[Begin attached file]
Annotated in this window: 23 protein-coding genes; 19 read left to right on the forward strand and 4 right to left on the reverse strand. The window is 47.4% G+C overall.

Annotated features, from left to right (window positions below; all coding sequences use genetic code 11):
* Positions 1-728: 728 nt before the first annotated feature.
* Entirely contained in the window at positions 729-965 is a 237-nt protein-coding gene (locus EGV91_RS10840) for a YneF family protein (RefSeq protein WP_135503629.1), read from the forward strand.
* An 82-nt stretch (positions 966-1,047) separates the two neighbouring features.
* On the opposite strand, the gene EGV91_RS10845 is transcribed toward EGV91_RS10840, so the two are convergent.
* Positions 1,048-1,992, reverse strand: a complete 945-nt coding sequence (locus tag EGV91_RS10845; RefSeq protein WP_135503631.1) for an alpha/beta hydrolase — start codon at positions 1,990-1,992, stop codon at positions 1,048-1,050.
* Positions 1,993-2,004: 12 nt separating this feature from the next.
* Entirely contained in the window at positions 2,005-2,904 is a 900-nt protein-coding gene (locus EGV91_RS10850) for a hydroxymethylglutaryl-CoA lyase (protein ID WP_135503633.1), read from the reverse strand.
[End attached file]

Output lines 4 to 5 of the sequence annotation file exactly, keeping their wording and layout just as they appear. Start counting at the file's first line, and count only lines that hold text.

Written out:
* Entirely contained in the window at positions 729-965 is a 237-nt protein-coding gene (locus EGV91_RS10840) for a YneF family protein (RefSeq protein WP_135503629.1), read from the forward strand.
* An 82-nt stretch (positions 966-1,047) separates the two neighbouring features.